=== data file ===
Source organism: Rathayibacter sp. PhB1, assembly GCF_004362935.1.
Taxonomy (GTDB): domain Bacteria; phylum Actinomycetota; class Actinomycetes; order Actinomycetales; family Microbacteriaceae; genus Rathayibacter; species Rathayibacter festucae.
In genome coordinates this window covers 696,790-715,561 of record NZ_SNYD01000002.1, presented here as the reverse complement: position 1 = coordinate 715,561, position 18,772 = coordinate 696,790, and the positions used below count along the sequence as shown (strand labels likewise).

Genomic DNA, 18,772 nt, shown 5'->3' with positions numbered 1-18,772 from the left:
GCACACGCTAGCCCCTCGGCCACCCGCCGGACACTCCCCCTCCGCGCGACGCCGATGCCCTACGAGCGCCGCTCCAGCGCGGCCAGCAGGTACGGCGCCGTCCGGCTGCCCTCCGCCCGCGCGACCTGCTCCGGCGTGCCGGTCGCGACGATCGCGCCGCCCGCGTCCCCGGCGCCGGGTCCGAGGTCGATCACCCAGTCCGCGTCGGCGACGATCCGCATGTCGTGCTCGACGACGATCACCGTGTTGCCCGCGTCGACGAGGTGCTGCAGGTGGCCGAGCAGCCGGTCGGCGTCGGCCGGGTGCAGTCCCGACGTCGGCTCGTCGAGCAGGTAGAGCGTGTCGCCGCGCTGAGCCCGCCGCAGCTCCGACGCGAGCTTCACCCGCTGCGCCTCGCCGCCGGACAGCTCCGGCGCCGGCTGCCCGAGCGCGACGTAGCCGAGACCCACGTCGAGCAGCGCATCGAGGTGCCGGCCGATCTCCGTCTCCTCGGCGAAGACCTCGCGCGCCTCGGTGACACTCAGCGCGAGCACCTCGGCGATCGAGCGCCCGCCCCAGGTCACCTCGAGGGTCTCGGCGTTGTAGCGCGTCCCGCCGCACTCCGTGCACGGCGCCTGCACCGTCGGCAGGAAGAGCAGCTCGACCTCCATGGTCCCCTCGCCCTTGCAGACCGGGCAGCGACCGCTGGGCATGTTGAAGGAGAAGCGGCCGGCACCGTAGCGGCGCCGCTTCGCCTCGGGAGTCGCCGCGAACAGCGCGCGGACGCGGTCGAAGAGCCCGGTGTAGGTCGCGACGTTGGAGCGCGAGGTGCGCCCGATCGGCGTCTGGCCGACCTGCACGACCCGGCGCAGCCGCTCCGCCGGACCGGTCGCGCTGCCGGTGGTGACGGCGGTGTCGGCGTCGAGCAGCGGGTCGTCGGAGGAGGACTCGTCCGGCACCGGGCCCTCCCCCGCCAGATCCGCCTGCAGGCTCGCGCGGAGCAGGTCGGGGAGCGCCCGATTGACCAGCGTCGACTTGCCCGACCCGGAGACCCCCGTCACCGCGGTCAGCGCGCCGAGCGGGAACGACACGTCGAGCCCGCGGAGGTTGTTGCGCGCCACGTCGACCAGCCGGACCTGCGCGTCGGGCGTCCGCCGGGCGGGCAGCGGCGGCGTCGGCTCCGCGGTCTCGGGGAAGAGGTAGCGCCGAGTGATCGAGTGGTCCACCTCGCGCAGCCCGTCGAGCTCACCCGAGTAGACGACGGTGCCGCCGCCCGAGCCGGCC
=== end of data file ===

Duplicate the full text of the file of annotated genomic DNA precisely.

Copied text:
Source organism: Rathayibacter sp. PhB1, assembly GCF_004362935.1.
Taxonomy (GTDB): domain Bacteria; phylum Actinomycetota; class Actinomycetes; order Actinomycetales; family Microbacteriaceae; genus Rathayibacter; species Rathayibacter festucae.
In genome coordinates this window covers 696,790-715,561 of record NZ_SNYD01000002.1, presented here as the reverse complement: position 1 = coordinate 715,561, position 18,772 = coordinate 696,790, and the positions used below count along the sequence as shown (strand labels likewise).

Genomic DNA, 18,772 nt, shown 5'->3' with positions numbered 1-18,772 from the left:
GCACACGCTAGCCCCTCGGCCACCCGCCGGACACTCCCCCTCCGCGCGACGCCGATGCCCTACGAGCGCCGCTCCAGCGCGGCCAGCAGGTACGGCGCCGTCCGGCTGCCCTCCGCCCGCGCGACCTGCTCCGGCGTGCCGGTCGCGACGATCGCGCCGCCCGCGTCCCCGGCGCCGGGTCCGAGGTCGATCACCCAGTCCGCGTCGGCGACGATCCGCATGTCGTGCTCGACGACGATCACCGTGTTGCCCGCGTCGACGAGGTGCTGCAGGTGGCCGAGCAGCCGGTCGGCGTCGGCCGGGTGCAGTCCCGACGTCGGCTCGTCGAGCAGGTAGAGCGTGTCGCCGCGCTGAGCCCGCCGCAGCTCCGACGCGAGCTTCACCCGCTGCGCCTCGCCGCCGGACAGCTCCGGCGCCGGCTGCCCGAGCGCGACGTAGCCGAGACCCACGTCGAGCAGCGCATCGAGGTGCCGGCCGATCTCCGTCTCCTCGGCGAAGACCTCGCGCGCCTCGGTGACACTCAGCGCGAGCACCTCGGCGATCGAGCGCCCGCCCCAGGTCACCTCGAGGGTCTCGGCGTTGTAGCGCGTCCCGCCGCACTCCGTGCACGGCGCCTGCACCGTCGGCAGGAAGAGCAGCTCGACCTCCATGGTCCCCTCGCCCTTGCAGACCGGGCAGCGACCGCTGGGCATGTTGAAGGAGAAGCGGCCGGCACCGTAGCGGCGCCGCTTCGCCTCGGGAGTCGCCGCGAACAGCGCGCGGACGCGGTCGAAGAGCCCGGTGTAGGTCGCGACGTTGGAGCGCGAGGTGCGCCCGATCGGCGTCTGGCCGACCTGCACGACCCGGCGCAGCCGCTCCGCCGGACCGGTCGCGCTGCCGGTGGTGACGGCGGTGTCGGCGTCGAGCAGCGGGTCGTCGGAGGAGGACTCGTCCGGCACCGGGCCCTCCCCCGCCAGATCCGCCTGCAGGCTCGCGCGGAGCAGGTCGGGGAGCGCCCGATTGACCAGCGTCGACTTGCCCGACCCGGAGACCCCCGTCACCGCGGTCAGCGCGCCGAGCGGGAACGACACGTCGAGCCCGCGGAGGTTGTTGCGCGCCACGTCGACCAGCCGGACCTGCGCGTCGGGCGTCCGCCGGGCGGGCAGCGGCGGCGTCGGCTCCGCGGTCTCGGGGAAGAGGTAGCGCCGAGTGATCGAGTGGTCCACCTCGCGCAGCCCGTCGAGCTCACCCGAGTAGACGACGGTGCCGCCGCCCGAGCCGGCC